The Third Third

The "messiness" of Presidential Politics

Per Bernie Sanders, the 2016 Democratic Convention in Philadelphia could get “messy.”  Hmmm.  What an eerily appropriate adjective for this year’s presidential campaign. At the same time,  what a radically inappropriate adjective for the work that needs to be accomplished by the Democratic Party, by our government, by our country. 

As a word, “messy” underscores the disconnect between American politics today and the national and global challenges that need to be addressed. 

Messy is what babies are: dirty diapers, spilled milk, projectile vomiting.  Messy is what adolescents are: waking up every morning confused about their identity and acting out hormonal surges.  Most grown-ups aren’t messy.  They clean up after the babies and the adolescents — and themselves.  

The challenges we face today aren’t messy; they’re profound:   Hundreds of thousands of refugees fleeing war and ruin, daily suicide bombing attacks across the globe, the constant threat of terrorism, continued warfare in Iraq and Afghanistan, relentless, multifaceted strife in Syria, instability throughout the Middle East, dysfunction within and surrounding Israel, hard-line posturing in Russia and China, hunger in American cities and African countries, a crazy child at the helm in North Korea, the obvious destabilizing effect of income inequality in the U.S. and Europe, racism, sexism, gun violence, nuclear power grabs, and, oh, let’s just throw in the challenges of public education writ large.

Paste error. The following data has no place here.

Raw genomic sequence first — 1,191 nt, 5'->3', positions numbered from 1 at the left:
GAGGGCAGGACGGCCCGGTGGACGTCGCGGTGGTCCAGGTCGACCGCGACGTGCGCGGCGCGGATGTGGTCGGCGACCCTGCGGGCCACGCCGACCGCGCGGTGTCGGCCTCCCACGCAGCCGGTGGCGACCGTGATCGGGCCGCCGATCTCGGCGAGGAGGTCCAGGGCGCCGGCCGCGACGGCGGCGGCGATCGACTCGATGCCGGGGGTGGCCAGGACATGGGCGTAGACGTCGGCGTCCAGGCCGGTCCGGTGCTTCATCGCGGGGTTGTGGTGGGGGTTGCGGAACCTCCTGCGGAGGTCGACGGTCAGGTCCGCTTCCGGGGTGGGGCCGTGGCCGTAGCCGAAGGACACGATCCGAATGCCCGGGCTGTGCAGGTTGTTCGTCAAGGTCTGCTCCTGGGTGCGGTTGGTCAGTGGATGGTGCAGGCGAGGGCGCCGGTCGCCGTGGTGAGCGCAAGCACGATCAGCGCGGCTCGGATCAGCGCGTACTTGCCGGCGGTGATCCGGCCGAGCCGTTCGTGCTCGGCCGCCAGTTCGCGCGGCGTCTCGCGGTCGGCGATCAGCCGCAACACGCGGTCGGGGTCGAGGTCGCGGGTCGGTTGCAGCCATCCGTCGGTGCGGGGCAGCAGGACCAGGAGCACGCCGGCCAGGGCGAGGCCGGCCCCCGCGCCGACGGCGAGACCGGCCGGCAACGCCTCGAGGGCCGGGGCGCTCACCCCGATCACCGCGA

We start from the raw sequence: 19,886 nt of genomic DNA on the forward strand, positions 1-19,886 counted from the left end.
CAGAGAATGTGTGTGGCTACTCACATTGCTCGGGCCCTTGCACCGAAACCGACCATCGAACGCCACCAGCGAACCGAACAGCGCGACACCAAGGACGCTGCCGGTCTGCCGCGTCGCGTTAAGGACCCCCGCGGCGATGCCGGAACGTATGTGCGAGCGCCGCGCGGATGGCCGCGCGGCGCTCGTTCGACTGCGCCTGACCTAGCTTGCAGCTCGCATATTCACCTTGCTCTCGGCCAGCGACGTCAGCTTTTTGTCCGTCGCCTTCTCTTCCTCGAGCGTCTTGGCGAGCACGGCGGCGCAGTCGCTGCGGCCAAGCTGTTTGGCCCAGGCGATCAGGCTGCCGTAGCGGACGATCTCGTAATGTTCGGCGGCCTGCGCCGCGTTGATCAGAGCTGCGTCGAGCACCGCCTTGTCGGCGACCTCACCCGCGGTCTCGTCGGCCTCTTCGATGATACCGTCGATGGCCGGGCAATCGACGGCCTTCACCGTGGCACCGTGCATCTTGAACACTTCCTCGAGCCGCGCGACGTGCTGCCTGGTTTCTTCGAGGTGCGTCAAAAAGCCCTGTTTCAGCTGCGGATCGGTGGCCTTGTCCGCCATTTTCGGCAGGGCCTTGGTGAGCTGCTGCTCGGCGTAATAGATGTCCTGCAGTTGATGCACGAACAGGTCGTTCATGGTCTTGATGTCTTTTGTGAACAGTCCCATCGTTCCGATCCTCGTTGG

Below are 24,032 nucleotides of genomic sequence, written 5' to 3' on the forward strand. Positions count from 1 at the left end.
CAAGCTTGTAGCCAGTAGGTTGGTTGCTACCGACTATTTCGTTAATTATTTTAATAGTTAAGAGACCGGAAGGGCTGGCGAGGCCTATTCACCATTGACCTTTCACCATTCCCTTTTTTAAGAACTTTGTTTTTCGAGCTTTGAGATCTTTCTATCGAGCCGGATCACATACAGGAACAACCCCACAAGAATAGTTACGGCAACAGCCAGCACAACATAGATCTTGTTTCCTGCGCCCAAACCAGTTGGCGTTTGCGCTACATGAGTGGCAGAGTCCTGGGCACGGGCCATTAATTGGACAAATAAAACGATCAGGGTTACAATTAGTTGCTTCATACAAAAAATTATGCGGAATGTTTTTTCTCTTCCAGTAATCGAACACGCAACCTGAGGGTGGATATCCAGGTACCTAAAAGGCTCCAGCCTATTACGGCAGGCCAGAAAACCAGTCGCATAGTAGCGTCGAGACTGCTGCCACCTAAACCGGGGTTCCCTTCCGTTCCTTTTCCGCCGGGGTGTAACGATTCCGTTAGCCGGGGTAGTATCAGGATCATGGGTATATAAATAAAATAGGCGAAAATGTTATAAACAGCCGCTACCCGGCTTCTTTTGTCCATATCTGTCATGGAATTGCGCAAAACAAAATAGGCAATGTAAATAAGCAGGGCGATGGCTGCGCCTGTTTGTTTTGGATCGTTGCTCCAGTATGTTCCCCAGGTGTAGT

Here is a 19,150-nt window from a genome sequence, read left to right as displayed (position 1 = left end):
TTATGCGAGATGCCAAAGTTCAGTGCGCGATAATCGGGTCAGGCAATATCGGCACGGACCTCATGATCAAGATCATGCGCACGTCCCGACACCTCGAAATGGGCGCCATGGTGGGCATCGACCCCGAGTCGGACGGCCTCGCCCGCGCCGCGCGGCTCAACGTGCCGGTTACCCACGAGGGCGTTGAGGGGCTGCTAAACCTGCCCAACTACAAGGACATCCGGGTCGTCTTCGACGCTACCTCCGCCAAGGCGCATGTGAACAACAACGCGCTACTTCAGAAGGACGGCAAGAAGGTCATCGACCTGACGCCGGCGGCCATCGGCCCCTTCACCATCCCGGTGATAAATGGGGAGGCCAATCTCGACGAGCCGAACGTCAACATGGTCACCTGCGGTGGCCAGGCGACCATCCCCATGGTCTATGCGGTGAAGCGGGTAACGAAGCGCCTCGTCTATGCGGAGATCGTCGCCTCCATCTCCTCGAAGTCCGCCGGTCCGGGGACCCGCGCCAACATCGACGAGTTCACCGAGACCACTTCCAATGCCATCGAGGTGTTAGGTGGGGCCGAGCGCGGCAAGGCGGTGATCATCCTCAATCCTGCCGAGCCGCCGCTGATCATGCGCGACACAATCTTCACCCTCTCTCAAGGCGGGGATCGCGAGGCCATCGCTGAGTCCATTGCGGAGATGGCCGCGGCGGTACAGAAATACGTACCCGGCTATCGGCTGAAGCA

“Messy” doesn’t begin to describe it.  Instead, “messy” takes us to the lowest common denominator in politics and makes a  mockery of the electoral process, as if we have school boys vying for office rather than qualified grown-ups.

Sander’s “messy” also implies a threat —  (Wait!  Are there two male bullies in the arena?!!) — that if he doesn’t get his way, something, say distasteful, or even violent could happen in Philadelphia  because, well, he whines, the system is rigged and Life isn’t Fair.  Finish the sentence:  .  . . and he doesn’t know what to do about it, or about his anger, or about the anger he’s fueled with his so-called movement.  This is the unchecked emotion of the adolescent, not the mature judgment of a responsible adult.  And if he truly doesn’t know what to do about it, or lacks the will to do anything about it then, let’s be clear here, this is not the leader fit to take on our country’s challenges.  Further, “messy” doesn’t begin to describe what might happen to us, to our governance, to our international relations, to our freedoms, if by his antics, Bernie Sanders makes things “messy” enough to allow for the election of Donald Trump.

It’s time to clean up your act, Senator Sanders.  
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